The Road Too Well-Traveled

Everyone that knows me, knows I’m all about girl empowerment, and not just talking about it. I know that nothing happens if all we do is talk about something. Change rarely results from a statement. Change requires action. And although there are many areas where I feel change is well-overdue, one that is near and dear to my heart is changing the stereotypes that math is for boys and that smart girls are socially awkward. Why? Because as a female engineer who worked for years in highly technical industry, sadly, I know that these paradigms can affect a girl’s choices.

If we can change those prehistoric misconceptions and get girls to believe that they too have a place in the world of STEM then we can power this country by tapping into some of the brightest and innovative minds in the world – the minds of our girls!

So, when it comes to doing math, we really need to stop the “That’s ok, girls are better at other things” and/or “I was never good at math either” messages. Those messages are a hall passes to the road too well-traveled, the road that is keeping girls away from STEM careers, away from math and away from science. Instead, encourage girls and challenge them with math. Point girls down the the road less traveled – the road to STEM! Visit A Mighty Girl for stories about incredible women in STEM and check out their recommendations for girl empowering books and toys.

Even though this is old news, it’s not that old, and it bears repeating…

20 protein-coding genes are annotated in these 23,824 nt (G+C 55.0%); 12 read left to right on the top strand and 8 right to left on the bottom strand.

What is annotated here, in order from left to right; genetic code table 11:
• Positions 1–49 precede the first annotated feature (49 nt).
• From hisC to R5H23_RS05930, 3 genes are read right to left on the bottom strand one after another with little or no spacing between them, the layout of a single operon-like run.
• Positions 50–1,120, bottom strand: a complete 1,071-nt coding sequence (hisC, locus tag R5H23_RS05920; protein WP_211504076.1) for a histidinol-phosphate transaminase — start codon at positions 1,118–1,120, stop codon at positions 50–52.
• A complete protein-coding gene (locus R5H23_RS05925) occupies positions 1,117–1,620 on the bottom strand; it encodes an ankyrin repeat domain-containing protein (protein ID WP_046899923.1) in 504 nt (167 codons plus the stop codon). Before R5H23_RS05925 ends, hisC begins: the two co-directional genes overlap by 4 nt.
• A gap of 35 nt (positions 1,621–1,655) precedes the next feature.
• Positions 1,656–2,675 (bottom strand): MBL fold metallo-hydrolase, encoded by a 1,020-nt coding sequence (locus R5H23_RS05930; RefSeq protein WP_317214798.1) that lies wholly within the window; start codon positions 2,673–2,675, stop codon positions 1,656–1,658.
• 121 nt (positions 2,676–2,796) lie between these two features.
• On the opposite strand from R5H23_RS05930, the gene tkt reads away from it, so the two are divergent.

Back in May President Obama hosted and actively engaged in the White Houses’ fourth annual Science Fair, “where more than 100 students exhibited their science projects and experiments from previously won technology, engineering, and math (STEM) competitions across the country.”


“The White House chose to highlight girls and their inventions at the fair because Obama had stressed the importance of more females majoring in STEM fields in college and working in these industries after they graduate. Among Tuesday’s displays were a “concussion cushion” designed by Maria Hanes, 19, of Santa Cruz, Calif. Hanes, who wants to be the first female collegiate head football coach, invented a football helmet with gel and memory foam inserts that can better prevent concussions.”

At the Science Fair, “Obama also focused on the importance of girls taking STEM classes and women pursuing science and math in college. According to a study by the American Association of University Women, girls and boys take STEM classes at the same rates in high school. But that changes drastically when women enroll in college and start their careers. Only 25 percent of women in college major in STEM classes, and 24 percent of the STEM workforce is women.”

Read the whole story here:

The White House is doing their part.
And by writing girl empowering picture books, sharing girl empowering stories (online and in real life) and providing math tutoring to girls who find themselves struggling (or better yet, working ahead), I’m doing my part. (Although I continually strive to do more in this area.)
See what part you can play, see what you can do to empower a girl…


Love that Line


“When we have a problem we must choose what we will be.”


by Joy Cowley

This line reminds readers that although we may not always choose our circumstance, we can always choose our reaction to the circumstance. Instead of just addressing Marta’s current situation, the grandma encourages Marta to see with a more global perspective and  leaves us all with words to live by.Wise words from a wise grandma. Insightful!